Pashupatinah, Patan, and ...parasite?

Trip Start Oct 22, 2007
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Trip End Dec 12, 2007


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Flag of Nepal  ,
Tuesday, November 6, 2007

An uglier side to traveling to " exotic locales" is coming across very unfriendly parasitic microorganisms, nasty creatures that lurk in the food and water. Barely ventured into my second day in Kathmandu when stomach churning and other nasty bathroom related episodes started to occur. Who was this culprit and who was its accomplish? Was it the East Indian chicken curry? The Tibetan momos? Or perhaps Colonel Mustard in the kitchen with the batch of bacteria? Neeedless to say, the next three days were a bit of a discomfort, making it even difficult for me to digest any food. And I'm the renown big eater. Still, for the first two days, I persevered, and like a good intrepid (or stupid) traveler, I explored more regions of the Kathmandu area. Midday my energy levels were pretty good, albeit many trips to the bathroom.

I visited Pashupatinah, Nepal's most important Hindu temple, which sits on the banks of the holy Bagmati River and is one of the most important Shiva temples on the subcontinent. Like varanasi on the Ganges, in India, Pashupatinah is a popular place to be cremated, on platforms called ghats. Several cremation cermonies occurred while I was there; ashes to ashes, dust to dust, into the next world.

From Pashupatinah, I took an enjoyable short walk through a small village on a dusty road. Very friendly greetings from everyone along the way. I soon arrived at the enromous Buddhist stupa, Bodhnath, a structure dwarfing Swayanbhunah. Oh yeah, you know I had an easy time asking for directions to these places, trying to pronounce their names. I'm sure my conversations sounded like a Jerry Lewis comedy sketch.

Surrounding the stupa, are Buddhist monasteries called gompas. I had the opportunity to observed a Tibetan monk religious ceremony, with accompanying chanting, deep tone gongs and flickering candlelight.
Under the ill-effects of my predicament, I felt an inner calm lying down near the rounded top of the stupa, soaking up the sun's rays, reviewing the procession of people down below.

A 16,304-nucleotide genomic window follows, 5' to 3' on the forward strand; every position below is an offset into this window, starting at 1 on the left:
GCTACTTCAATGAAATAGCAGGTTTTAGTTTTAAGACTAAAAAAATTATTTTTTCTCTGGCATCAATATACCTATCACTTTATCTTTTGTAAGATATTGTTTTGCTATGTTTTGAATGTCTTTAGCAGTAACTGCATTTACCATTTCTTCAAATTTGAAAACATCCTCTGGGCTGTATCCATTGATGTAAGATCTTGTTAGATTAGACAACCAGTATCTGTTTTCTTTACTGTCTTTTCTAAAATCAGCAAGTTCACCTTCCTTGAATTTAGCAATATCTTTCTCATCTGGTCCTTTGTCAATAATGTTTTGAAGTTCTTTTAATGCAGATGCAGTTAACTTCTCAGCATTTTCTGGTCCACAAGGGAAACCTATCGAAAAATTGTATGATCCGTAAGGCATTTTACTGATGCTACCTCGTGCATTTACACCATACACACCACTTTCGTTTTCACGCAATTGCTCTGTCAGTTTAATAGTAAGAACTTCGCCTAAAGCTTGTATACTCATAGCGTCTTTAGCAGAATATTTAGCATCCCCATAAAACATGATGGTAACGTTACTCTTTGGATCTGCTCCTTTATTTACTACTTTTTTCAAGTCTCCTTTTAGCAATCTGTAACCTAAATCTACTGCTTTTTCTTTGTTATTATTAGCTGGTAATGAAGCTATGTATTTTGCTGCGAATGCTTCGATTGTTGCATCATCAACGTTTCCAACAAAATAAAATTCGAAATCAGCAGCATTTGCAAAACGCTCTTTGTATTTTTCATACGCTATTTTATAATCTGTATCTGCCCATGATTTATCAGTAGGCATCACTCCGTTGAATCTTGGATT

The next day, I visited neighboring town of Patan. An amazing blending of ancient medieval history with daily life as 13th, 14th, and 15th century temples and shrines appear at literally every turn through courtyards and narrow streets. Newar ( local Nepalese) architecture is balanced in perfect harmony around the temples.  Very friendly people as well, as big smiles and shouts of "namaste!" greet you everywhere.

Figuring  I had a form of travelers diarrhoea (I know---uuuugh ) and in 48 hours I should start to recover by the third day I falsely thought my condition was improving, however, no such luck so I reviewed the health problems section in the Lonely Planet book again and deduced that I might have acquired a form of giardiasis, which comes from a parasite present in contaminated water. Yet, Id' solely been drinking safe bottle water, checking the seal. Or was the brief touching of hotel tap water on my toothbrush sufficient to catch the bugger. Who knows, but I did seek a pharmacy and purchased tablets which contain metronidazole. After a few prayers and a few tablets, I must say things started to improve.

I sat on a bus to Pokhara yesterday without incident and was able to eat all foods again. I've been eating ever since!


To view more of my travel photos, visit www.michaelmcguerty.com
To read more of my travel writing, please visit www.pecoskid.com
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